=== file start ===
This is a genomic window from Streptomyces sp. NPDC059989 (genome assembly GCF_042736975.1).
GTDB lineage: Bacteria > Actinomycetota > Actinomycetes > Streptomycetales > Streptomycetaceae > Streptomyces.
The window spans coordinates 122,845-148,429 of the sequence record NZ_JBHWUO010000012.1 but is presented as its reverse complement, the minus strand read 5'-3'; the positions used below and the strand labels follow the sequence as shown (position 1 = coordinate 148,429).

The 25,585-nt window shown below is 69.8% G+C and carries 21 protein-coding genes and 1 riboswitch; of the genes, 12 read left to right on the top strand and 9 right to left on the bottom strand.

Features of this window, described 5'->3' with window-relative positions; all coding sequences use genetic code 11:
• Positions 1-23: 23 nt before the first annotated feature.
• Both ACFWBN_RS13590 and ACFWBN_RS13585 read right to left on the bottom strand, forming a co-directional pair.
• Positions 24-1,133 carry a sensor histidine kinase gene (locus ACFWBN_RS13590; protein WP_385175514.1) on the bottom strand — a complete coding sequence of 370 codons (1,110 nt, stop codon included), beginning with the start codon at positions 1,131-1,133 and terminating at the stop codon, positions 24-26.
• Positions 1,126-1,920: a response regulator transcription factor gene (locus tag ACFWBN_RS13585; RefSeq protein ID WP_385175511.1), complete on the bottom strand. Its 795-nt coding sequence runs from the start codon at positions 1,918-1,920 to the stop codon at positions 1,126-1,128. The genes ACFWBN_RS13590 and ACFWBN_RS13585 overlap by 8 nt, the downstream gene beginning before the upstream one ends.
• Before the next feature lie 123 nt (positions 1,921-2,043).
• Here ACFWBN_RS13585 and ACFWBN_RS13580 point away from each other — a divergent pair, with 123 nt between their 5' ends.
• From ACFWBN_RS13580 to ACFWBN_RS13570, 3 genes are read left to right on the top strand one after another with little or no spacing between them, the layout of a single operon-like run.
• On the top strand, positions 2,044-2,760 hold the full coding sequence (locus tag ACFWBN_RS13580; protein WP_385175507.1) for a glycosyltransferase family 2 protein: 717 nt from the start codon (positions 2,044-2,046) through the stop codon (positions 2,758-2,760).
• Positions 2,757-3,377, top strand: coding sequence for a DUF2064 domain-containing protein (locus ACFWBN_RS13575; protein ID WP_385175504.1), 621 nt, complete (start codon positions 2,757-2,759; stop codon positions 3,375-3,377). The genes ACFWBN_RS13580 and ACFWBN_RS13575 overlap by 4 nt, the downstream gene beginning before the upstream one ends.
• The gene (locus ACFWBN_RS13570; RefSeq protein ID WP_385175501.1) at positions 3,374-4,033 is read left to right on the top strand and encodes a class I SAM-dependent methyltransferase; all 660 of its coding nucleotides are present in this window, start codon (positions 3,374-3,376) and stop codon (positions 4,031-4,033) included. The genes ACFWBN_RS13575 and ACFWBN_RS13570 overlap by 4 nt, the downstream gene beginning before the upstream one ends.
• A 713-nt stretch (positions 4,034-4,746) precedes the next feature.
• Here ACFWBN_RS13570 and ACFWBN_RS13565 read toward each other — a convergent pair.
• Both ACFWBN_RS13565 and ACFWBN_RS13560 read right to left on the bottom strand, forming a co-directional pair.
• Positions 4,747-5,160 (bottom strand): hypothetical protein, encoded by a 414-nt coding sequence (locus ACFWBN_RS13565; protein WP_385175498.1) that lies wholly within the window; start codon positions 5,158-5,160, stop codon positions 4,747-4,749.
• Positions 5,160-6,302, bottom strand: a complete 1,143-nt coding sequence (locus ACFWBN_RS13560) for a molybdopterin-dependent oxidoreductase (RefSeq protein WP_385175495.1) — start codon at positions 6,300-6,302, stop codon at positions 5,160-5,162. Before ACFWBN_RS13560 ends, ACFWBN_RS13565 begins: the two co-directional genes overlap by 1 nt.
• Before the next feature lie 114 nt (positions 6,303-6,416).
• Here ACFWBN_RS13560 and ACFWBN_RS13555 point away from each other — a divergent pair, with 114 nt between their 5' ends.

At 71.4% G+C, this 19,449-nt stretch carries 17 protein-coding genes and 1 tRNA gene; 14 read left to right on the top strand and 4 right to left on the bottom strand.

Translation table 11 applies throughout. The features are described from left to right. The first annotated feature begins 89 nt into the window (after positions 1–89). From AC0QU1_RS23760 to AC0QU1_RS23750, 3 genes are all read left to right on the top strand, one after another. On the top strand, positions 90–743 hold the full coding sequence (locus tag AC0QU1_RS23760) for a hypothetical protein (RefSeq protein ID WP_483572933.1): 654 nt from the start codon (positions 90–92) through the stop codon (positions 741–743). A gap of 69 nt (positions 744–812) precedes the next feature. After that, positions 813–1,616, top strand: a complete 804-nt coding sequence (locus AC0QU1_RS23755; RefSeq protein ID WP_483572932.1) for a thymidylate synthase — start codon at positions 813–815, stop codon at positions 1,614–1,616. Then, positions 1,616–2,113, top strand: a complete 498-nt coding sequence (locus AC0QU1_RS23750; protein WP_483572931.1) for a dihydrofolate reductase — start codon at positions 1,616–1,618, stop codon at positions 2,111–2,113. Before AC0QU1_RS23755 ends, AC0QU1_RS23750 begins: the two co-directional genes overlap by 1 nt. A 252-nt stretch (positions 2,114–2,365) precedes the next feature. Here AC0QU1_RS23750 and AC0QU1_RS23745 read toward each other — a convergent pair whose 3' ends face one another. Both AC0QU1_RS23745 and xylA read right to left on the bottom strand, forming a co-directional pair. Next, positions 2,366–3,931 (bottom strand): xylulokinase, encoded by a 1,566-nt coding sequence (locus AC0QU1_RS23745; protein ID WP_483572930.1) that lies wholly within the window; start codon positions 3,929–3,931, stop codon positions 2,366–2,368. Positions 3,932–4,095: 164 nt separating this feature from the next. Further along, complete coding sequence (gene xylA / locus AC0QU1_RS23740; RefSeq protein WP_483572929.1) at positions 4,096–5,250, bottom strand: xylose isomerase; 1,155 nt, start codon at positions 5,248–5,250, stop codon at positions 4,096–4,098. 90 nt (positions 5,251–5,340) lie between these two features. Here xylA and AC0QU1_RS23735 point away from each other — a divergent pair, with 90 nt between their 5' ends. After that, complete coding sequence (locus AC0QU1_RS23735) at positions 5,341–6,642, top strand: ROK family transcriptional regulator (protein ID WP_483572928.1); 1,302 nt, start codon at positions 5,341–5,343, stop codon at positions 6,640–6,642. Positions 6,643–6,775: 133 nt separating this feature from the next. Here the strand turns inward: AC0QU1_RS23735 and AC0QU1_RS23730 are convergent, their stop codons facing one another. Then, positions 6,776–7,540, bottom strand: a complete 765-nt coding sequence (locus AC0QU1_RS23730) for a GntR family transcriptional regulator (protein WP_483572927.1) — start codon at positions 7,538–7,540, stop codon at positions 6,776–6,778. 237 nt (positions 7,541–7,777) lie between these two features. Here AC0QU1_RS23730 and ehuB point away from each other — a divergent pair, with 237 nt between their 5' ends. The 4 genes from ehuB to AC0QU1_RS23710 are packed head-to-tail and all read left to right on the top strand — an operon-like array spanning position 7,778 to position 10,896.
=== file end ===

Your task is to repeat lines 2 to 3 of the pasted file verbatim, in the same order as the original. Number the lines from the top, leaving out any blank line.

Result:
GTDB lineage: Bacteria > Actinomycetota > Actinomycetes > Streptomycetales > Streptomycetaceae > Streptomyces.
The window spans coordinates 122,845-148,429 of the sequence record NZ_JBHWUO010000012.1 but is presented as its reverse complement, the minus strand read 5'-3'; the positions used below and the strand labels follow the sequence as shown (position 1 = coordinate 148,429).